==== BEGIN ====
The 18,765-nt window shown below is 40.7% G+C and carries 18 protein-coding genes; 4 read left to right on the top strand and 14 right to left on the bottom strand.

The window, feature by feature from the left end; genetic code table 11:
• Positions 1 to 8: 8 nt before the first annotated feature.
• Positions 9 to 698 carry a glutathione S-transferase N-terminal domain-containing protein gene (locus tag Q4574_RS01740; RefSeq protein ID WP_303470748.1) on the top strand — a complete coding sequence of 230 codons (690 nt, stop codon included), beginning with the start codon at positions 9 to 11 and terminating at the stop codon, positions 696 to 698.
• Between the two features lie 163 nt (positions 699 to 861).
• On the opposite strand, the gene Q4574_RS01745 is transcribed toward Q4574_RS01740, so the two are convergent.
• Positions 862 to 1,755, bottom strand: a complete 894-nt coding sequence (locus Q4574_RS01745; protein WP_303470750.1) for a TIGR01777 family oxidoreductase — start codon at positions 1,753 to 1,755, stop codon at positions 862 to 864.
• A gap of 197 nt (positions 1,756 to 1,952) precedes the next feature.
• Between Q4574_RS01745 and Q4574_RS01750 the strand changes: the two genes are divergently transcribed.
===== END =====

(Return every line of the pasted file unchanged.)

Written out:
The 18,765-nt window shown below is 40.7% G+C and carries 18 protein-coding genes; 4 read left to right on the top strand and 14 right to left on the bottom strand.

The window, feature by feature from the left end; genetic code table 11:
• Positions 1 to 8: 8 nt before the first annotated feature.
• Positions 9 to 698 carry a glutathione S-transferase N-terminal domain-containing protein gene (locus tag Q4574_RS01740; RefSeq protein ID WP_303470748.1) on the top strand — a complete coding sequence of 230 codons (690 nt, stop codon included), beginning with the start codon at positions 9 to 11 and terminating at the stop codon, positions 696 to 698.
• Between the two features lie 163 nt (positions 699 to 861).
• On the opposite strand, the gene Q4574_RS01745 is transcribed toward Q4574_RS01740, so the two are convergent.
• Positions 862 to 1,755, bottom strand: a complete 894-nt coding sequence (locus Q4574_RS01745; protein WP_303470750.1) for a TIGR01777 family oxidoreductase — start codon at positions 1,753 to 1,755, stop codon at positions 862 to 864.
• A gap of 197 nt (positions 1,756 to 1,952) precedes the next feature.
• Between Q4574_RS01745 and Q4574_RS01750 the strand changes: the two genes are divergently transcribed.